vlDataIntegrity_ErrorCount:=vlDataIntegrity_ErrorCount+1
If (vtDataIntegrity_AccumulateErr#"")
vtDataIntegrity_AccumulateErr:=vtDataIntegrity_AccumulateErr+"\r\r"
End if
vtDataIntegrity_AccumulateErr:=vtDataIntegrity_AccumulateErr+$tMessage
End if

If ($lMessageType=5) //Found a warning
vlDataIntegrity_WarnCount:=vlDataIntegrity_WarnCount+1
If (vtDataIntegrity_AccumulateWarn#"")
vtDataIntegrity_AccumulateWarn:=vtDataIntegrity_AccumulateWarn+"\r\r"
End if
vtDataIntegrity_AccumulateWarn:=vtDataIntegrity_AccumulateWarn+$tMessage
End if

$0:=0 //We don’t want to stop anything

</code 4D>

: Ed HAMMOND

We were attempting to use the command on relaunching our server after
an abnormal shutdown.

Please think carefully about that idea.

If there was an abnormal shutdown and the risk is to have lost something, don’t trust verify. Don’t forget, the message is “seems to be ok”. It is not “it is ok”.

You will never know what you just lost. Nothing, something, a lot, you don’t know.

4D offers since 1992 a save way. You know 100% what happend. Just use it.

When 4D starts to write in the data file, it sets a flag. Then it writes new/modified/deleted content and update the index. Then it writes the last operation number in the data file, finally it removes the flag.

Then 4D starts and there is no “dirty” flag, there was no open read operation. No need to verify, that is a fact. Then 4D compares the operation counter with the operation counter in the journal. If both are identical, there was no unsaved data in the cache. No question, it is a fact.

If the operations counter is different AND you followed best practice and both “automatic restore” check boxes are set, 4D automatically integrates the missing operations from the journal in data file and update index. Data is correct, no need to verify, all is fine.

If dirty flag is set, 4D restores last full backup and integrates log file. All data here, all data clean, no need to verify, all is fine.

This are facts.

Verify/Repair is to be used if you have lost your backup disk and your data disk became corrupt. This is a disaster operations, to be used after a fire or massive hardware fault. This is not for daily usage.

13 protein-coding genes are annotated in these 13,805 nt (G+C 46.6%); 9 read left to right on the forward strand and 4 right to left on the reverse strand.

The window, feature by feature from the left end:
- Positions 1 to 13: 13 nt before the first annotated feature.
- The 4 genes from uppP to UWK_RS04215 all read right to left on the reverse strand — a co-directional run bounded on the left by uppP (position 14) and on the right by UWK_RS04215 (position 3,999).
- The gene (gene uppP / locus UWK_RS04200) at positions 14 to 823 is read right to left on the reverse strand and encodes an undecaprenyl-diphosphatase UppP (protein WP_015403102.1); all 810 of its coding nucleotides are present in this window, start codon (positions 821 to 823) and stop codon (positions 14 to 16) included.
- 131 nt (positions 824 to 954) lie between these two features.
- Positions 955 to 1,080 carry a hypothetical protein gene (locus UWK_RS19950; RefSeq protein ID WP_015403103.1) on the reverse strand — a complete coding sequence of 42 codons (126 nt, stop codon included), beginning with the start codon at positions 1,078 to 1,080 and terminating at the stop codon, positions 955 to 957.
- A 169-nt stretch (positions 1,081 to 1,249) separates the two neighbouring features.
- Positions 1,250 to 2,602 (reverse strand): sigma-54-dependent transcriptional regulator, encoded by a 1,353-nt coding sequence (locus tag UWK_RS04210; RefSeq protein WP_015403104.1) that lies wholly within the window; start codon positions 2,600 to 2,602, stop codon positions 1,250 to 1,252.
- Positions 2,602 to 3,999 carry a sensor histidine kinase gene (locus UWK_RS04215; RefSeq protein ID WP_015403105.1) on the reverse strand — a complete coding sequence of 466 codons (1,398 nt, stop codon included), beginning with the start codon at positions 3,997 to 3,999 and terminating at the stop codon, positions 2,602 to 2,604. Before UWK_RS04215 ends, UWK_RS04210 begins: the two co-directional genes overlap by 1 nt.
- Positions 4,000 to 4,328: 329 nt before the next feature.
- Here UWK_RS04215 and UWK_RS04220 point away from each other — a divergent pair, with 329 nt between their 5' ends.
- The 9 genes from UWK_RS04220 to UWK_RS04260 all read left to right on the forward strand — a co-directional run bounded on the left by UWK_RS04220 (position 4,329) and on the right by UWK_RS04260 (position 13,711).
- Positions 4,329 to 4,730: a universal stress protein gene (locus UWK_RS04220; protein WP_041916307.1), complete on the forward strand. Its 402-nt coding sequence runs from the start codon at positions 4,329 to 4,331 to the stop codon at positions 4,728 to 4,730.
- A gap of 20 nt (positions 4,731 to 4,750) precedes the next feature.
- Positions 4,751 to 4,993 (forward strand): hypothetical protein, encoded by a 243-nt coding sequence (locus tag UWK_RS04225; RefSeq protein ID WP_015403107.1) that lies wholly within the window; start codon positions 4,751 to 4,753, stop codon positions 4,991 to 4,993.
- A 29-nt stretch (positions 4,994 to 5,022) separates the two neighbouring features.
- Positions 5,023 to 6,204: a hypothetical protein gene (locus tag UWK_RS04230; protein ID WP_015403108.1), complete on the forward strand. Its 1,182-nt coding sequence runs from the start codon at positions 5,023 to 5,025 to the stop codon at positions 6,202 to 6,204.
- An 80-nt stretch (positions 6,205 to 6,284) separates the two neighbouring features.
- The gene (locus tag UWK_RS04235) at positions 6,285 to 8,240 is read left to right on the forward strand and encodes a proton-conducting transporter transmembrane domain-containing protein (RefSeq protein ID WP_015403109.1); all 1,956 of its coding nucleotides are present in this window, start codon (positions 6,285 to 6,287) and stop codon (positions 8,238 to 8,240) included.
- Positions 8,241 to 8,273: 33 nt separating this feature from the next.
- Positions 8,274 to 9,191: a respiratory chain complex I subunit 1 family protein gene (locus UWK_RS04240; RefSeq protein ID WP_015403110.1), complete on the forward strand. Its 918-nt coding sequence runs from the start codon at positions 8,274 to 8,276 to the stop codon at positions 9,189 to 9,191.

Verify cannot find missing or lost or never saved data.

Edgar,

VERIFY DATA FILE
Yes; I have all my systems, once a week after a backup: restore the backup and verify the datafile from the backup, and email me if there is damage.
Out of 300+ databases, I have about one/month that comes up with something.

VERIFY CURRENT DATA FILE
no: I tried it for a while, and abandoned that idea, for several reasons.

Tony,

I’m curious, are the system you do this on running 24/7?

Maybe this is an ignorant statement, but I’m not sure how you restore and validate if the system is still being used?

Our customers run around the clock and the fact that 4D is a blocking backup is a significant issue for us, so as much as I like the idea of what your doing, I don’t know if we could suffer even more downtime during a backup.

Best,

Steve

Hey Steve,

are the system you do this on running 24/7?
Absolutely.

I have a separate agent running on each server machine (a 4D app that I wrote) that watches for backups, restores the backup to a separate directory, and verifies it.

So, the live server doesn’t come down: That’s the whole point: a separate app runs the verify on a restored backup.

Tony,

Excellent…should have thought of that option.

Steve

Hi Tony,

I like this idea. I’m planning on doing something similar, and was wondering what’s the largest data file this setup of yours deals with, and how long does the whole restore and verify process take on that one?

My largest installation has a 160GB+ data file, and ideally I’d like this whole process to kick off and complete outside work hours.

Thanks

Hi Peter,

My largest datafile that this runs on is about 130GB.
It’s all running on RAID SSD’s, but not the absolute fastest. This particular backup is NOT compressed (because running a compressed backup of that side would have the client unusable for too long)

The auto-restore takes about 10 to 15 minutes.
The verify takes around 4 hours I think.
Because my system is on SSDs and RAID, I don’t think there’s any disk contention: it does run on the same machine, but the machine’s well resourced.

Thanks Tony,

My setup is RAIDed SSD on a very well speced server also, so it should be fine. 4-6 hours overnight on a Friday should not cause any issues with availability.